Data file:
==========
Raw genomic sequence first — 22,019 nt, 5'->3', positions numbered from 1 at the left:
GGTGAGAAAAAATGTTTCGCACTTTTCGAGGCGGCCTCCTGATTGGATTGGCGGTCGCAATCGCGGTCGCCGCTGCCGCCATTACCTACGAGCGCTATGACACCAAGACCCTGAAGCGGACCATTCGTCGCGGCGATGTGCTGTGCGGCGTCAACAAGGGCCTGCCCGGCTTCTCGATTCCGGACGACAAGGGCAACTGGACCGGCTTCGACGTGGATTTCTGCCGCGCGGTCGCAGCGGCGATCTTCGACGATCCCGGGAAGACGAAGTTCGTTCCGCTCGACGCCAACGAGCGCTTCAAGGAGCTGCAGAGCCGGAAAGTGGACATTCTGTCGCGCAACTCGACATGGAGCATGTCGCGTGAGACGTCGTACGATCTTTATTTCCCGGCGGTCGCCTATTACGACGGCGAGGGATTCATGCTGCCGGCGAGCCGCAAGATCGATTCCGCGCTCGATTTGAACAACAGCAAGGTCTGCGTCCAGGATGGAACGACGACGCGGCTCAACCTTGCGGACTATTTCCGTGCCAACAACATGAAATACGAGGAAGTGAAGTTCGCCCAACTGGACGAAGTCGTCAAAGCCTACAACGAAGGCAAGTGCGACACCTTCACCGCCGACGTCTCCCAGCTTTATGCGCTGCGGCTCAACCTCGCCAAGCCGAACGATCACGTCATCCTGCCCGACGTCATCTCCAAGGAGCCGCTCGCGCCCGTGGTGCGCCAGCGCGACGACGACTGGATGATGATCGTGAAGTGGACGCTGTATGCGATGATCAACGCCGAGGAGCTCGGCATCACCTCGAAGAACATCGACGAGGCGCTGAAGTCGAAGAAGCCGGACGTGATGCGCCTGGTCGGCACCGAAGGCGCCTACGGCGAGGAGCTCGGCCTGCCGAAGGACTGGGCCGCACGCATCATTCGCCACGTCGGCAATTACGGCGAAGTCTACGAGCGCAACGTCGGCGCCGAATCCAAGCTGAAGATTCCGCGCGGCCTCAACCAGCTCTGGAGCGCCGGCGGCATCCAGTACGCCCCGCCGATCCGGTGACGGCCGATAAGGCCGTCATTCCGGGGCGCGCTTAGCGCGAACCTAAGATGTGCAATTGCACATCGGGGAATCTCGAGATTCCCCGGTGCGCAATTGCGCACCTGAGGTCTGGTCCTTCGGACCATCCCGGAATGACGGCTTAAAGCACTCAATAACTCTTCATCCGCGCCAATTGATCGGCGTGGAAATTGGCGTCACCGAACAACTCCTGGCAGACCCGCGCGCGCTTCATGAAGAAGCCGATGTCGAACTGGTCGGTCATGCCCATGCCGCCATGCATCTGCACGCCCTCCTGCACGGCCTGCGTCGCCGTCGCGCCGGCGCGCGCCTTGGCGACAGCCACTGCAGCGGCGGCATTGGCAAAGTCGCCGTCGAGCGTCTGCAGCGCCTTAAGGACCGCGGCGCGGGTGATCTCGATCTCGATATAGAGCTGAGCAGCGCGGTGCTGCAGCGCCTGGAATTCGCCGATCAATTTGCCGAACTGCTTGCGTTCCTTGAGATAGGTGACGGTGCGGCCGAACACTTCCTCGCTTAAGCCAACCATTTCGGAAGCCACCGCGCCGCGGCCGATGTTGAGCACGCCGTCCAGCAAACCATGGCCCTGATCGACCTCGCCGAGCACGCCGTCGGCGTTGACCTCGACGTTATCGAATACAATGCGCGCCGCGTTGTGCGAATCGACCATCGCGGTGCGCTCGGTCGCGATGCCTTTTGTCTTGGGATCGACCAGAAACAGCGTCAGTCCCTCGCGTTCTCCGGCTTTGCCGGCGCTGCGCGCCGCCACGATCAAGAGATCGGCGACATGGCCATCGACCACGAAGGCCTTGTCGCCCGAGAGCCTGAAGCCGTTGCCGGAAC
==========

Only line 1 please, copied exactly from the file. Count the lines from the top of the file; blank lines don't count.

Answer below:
Raw genomic sequence first — 22,019 nt, 5'->3', positions numbered from 1 at the left: